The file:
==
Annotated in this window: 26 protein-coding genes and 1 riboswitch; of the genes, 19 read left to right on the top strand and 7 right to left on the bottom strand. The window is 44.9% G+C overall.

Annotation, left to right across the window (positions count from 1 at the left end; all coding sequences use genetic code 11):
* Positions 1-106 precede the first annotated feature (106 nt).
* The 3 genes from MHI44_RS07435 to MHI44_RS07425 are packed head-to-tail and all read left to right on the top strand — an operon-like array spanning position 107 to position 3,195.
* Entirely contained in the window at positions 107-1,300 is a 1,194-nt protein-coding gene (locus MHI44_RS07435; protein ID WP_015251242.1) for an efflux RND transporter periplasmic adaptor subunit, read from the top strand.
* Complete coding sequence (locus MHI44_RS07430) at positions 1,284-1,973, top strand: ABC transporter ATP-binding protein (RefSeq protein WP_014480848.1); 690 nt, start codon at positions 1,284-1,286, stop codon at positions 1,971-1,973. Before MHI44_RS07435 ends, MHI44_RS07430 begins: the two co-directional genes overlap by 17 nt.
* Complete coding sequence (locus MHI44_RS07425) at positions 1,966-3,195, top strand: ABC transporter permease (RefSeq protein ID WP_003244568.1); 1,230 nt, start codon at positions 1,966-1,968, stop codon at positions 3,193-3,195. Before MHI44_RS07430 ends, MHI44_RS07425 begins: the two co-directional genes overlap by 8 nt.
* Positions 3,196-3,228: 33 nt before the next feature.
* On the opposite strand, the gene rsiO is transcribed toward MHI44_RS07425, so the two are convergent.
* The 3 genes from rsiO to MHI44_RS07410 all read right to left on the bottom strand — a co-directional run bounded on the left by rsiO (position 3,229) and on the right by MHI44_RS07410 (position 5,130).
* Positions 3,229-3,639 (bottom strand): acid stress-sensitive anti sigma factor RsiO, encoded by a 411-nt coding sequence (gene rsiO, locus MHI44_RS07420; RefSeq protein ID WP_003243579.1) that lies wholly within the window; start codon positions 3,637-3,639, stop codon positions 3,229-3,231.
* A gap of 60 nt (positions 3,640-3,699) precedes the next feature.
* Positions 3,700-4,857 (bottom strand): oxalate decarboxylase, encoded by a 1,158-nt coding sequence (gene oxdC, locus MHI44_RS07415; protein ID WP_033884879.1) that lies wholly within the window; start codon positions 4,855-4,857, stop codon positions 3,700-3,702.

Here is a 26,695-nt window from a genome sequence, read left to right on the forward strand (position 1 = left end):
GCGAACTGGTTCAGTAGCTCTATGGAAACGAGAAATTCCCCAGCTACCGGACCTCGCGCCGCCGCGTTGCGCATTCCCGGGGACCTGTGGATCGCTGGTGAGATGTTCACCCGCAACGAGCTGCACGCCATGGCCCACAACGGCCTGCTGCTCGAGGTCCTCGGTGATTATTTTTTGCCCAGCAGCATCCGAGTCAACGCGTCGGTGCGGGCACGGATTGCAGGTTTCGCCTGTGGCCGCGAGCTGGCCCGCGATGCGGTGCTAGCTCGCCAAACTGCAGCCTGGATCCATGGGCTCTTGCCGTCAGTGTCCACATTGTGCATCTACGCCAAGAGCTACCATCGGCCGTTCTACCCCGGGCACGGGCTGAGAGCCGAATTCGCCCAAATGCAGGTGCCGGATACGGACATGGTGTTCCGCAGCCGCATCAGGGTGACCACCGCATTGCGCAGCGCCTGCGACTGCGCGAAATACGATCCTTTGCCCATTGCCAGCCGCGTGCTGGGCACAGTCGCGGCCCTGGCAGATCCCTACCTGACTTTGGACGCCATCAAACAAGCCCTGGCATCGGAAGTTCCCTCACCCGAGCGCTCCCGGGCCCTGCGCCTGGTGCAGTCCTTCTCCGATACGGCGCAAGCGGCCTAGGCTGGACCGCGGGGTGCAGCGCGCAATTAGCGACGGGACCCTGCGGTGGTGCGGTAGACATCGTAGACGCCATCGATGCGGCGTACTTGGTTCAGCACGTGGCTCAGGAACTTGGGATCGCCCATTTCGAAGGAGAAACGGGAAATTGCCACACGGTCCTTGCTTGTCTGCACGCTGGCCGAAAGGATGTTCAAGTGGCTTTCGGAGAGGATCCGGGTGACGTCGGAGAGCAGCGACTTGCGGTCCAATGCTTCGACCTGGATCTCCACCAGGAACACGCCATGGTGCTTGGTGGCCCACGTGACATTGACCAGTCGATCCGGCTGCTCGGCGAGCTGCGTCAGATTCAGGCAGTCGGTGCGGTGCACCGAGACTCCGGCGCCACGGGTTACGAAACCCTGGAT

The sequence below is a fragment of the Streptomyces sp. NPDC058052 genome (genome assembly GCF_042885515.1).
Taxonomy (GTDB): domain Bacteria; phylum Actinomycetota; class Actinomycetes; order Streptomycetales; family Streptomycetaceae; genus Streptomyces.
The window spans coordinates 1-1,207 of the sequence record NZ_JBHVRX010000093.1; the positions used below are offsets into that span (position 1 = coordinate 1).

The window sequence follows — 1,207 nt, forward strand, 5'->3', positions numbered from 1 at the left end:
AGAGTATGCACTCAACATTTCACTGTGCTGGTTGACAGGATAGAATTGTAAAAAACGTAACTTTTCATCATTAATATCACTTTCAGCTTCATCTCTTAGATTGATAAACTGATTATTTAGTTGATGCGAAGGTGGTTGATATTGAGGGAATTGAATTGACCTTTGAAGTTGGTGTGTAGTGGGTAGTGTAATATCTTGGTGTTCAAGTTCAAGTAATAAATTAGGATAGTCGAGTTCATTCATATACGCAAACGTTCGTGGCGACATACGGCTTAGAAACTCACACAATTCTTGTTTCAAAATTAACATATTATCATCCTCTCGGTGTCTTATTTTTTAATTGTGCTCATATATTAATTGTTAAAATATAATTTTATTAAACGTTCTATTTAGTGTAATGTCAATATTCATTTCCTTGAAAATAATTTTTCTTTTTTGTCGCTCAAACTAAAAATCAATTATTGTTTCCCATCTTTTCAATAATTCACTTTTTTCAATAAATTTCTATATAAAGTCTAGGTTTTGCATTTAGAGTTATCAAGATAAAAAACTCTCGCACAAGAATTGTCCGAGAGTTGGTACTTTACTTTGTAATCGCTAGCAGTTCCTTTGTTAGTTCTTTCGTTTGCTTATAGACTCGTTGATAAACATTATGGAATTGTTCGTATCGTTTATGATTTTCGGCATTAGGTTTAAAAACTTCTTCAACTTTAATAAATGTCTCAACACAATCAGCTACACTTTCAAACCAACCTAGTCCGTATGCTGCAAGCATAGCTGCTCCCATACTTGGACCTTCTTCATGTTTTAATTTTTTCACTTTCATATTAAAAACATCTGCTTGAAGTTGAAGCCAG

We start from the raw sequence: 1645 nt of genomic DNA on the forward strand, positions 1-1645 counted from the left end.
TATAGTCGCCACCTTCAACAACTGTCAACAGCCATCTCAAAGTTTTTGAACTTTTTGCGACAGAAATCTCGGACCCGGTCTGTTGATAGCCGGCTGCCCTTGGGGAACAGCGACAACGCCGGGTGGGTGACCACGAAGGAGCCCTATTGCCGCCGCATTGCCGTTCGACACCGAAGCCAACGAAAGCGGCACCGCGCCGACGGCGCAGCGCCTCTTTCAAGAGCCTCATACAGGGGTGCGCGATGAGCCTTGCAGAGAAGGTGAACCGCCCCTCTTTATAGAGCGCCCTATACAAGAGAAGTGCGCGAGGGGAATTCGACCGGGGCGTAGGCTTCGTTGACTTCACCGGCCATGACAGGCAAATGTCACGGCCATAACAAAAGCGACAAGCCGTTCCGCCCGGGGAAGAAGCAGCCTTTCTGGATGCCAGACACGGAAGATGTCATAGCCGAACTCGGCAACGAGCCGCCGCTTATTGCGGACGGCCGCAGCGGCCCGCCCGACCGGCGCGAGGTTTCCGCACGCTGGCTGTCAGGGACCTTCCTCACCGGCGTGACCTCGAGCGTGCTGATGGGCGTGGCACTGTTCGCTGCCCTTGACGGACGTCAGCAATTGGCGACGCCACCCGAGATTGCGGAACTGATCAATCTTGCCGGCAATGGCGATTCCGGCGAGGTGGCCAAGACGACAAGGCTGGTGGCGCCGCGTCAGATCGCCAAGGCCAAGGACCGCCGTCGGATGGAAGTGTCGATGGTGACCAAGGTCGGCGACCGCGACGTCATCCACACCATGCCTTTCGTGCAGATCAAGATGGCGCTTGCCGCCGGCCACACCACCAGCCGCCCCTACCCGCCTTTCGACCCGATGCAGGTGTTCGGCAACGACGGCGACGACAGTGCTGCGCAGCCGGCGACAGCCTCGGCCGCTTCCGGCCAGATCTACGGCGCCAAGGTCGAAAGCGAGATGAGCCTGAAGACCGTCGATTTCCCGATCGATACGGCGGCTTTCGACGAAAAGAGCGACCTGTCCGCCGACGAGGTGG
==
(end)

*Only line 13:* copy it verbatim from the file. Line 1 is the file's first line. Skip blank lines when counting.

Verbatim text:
* Positions 3,700-4,857 (bottom strand): oxalate decarboxylase, encoded by a 1,158-nt coding sequence (gene oxdC, locus MHI44_RS07415; protein ID WP_033884879.1) that lies wholly within the window; start codon positions 4,855-4,857, stop codon positions 3,700-3,702.